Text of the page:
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March 13, 2014

Solvency 2: An Outcome Very Different Than Planned

Summary:

While the intent was to restore trust, the outcome was to force insurers to undertake massive programs of data management at costs that have exceeded $200 million.

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The original intention of the EU's Solvency 2, the regulatory requirement for capital held by insurers, was to create a framework that inspired policyholder confidence and restore trust. The real outcome was to force insurers to undertake massive programs of data management at costs that, for some Tier 1 insurers, have exceeded $200 million. Some insurers said they would pass the cost on to their customers, which I’m sure wasn’t the intention.

In what was arguably worse, the cost became so great that other useful programs were put on hold because of this burning regulatory platform. The knock-on effect has been to create delay especially in customer-facing activities (which would have had a far better impact in improving confidence and trust).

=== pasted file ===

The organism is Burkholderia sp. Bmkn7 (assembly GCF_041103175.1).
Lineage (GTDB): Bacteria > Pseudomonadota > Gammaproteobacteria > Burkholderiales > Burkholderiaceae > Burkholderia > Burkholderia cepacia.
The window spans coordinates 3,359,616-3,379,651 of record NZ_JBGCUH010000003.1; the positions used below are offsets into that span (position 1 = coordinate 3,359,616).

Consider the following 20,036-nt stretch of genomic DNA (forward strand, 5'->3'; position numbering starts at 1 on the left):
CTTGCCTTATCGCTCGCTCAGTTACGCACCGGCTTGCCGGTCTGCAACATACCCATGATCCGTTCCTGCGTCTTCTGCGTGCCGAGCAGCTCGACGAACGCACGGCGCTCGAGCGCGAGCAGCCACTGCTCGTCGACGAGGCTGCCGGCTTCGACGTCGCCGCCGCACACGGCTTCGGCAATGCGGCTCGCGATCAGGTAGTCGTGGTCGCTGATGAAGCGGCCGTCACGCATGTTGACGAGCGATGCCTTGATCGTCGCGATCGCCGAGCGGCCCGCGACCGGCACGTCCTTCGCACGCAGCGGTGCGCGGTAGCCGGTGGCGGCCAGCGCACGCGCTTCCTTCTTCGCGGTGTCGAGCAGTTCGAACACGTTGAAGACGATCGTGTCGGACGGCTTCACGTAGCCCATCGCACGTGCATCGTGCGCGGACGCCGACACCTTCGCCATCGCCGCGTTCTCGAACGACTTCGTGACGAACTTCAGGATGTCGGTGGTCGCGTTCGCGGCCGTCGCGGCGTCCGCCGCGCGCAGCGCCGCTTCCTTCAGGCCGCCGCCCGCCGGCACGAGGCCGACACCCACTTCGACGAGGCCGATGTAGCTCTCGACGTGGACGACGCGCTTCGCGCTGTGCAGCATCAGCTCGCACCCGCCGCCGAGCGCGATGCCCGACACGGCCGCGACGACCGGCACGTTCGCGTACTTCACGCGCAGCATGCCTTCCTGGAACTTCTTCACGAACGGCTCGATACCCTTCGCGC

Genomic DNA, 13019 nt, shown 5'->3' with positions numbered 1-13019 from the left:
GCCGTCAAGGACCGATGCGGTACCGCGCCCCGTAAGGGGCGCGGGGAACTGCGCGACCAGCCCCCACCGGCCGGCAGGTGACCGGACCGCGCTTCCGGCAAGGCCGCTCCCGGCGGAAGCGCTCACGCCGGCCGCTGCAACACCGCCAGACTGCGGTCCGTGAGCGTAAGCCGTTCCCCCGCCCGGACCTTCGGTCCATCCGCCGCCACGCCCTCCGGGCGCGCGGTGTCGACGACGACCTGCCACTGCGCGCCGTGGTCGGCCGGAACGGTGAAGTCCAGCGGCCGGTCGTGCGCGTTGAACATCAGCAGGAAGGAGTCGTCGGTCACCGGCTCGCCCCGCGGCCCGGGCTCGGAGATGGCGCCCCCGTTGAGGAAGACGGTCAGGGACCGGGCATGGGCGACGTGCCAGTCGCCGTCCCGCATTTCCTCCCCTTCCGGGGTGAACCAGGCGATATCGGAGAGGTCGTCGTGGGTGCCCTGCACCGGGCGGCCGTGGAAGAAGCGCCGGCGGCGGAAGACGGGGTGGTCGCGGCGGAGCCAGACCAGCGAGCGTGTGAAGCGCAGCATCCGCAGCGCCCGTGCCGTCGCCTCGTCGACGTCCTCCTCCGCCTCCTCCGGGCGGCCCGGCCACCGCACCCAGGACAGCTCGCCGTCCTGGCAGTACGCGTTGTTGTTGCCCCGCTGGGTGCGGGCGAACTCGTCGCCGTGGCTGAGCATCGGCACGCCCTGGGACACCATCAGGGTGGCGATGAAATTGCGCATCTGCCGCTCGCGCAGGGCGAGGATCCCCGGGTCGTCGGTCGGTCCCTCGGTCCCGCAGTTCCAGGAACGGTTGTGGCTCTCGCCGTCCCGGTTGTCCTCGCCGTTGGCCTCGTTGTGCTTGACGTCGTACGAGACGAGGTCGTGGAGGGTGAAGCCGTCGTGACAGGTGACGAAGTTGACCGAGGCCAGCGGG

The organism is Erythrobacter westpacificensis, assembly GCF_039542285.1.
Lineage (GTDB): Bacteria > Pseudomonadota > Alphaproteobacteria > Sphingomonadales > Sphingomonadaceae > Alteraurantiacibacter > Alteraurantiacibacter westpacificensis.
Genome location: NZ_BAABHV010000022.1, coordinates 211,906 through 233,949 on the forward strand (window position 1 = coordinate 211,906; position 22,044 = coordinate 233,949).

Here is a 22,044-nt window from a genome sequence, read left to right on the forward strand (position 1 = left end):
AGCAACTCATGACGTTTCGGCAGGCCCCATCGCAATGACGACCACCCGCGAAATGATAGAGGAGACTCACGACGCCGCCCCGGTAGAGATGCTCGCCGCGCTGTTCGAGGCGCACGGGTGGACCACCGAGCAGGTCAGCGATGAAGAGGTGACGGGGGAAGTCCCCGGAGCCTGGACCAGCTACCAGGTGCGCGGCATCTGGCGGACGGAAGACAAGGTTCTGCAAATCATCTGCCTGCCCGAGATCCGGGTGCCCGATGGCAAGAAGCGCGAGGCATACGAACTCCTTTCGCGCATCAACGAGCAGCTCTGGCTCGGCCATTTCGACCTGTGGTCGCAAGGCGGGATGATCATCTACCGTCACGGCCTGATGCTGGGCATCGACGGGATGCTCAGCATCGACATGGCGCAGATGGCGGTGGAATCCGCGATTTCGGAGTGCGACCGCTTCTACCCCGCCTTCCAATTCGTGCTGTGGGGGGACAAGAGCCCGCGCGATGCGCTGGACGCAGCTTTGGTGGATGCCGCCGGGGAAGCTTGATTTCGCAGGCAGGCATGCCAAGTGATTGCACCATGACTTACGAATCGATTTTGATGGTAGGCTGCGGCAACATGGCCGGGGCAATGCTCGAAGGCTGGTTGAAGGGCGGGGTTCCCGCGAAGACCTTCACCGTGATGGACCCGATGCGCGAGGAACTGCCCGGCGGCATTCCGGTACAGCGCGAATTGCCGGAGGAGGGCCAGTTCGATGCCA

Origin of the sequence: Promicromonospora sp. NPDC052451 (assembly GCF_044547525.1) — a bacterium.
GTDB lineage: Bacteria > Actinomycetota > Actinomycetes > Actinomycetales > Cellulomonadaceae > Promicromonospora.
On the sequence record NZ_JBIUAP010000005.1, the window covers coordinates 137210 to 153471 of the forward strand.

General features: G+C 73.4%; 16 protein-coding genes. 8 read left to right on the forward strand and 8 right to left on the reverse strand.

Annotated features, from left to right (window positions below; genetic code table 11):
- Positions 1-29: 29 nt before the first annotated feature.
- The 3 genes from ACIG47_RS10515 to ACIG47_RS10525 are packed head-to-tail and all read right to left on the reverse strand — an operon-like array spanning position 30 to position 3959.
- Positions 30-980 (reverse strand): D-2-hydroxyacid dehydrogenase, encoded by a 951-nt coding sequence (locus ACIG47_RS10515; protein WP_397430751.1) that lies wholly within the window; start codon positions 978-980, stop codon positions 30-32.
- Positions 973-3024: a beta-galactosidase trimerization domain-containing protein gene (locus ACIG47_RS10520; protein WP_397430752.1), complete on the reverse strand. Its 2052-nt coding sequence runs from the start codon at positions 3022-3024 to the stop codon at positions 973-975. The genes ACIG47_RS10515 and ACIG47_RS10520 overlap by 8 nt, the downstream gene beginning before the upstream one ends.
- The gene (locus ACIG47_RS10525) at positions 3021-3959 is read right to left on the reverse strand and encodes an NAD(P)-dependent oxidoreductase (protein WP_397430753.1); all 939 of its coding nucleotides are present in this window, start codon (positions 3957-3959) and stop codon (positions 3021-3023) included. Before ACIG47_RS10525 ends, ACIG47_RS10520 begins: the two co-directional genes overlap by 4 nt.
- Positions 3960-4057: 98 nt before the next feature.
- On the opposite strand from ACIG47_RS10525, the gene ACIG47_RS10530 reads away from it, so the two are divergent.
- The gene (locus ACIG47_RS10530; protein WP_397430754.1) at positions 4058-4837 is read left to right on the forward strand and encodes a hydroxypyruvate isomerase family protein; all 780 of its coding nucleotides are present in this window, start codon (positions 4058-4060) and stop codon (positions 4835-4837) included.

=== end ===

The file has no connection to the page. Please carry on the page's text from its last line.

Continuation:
Some international insurers suggested that the requirements might prevent them from trading in Europe – creating a “Fortress Europe” – but Solvency 2 seems to be emerging in multiple guises around the globe, in China, Latin America, South Africa and of course the U.S. in the form of RMORSA.

There’s lots written on this topic, such as http://www.solvencyiiwire.com/, and I won’t bore you, but as I looked out at the faces at a major conference in the U.S. where I spoke recently, I recognized the look I saw in many insurers in Europe in 2008 — that of not really knowing what was going to hit them.

Insurers were to discover that more than 80% of both cost and implementation time was absorbed in data management, 15% on analysis and the small balance on risk reporting. Yet the reporting element proved to be the only part visible – reminding me of an iceberg analogy, with the reporting being that part of the ‘berg visible above the waterline.

Comparing risk and regulation to an iceberg is interesting, and as I looked around the room at the conference, I wondered how many attendees were ready for what would be, for them, a long and difficult passage. But not, I hope, a Titanic one…

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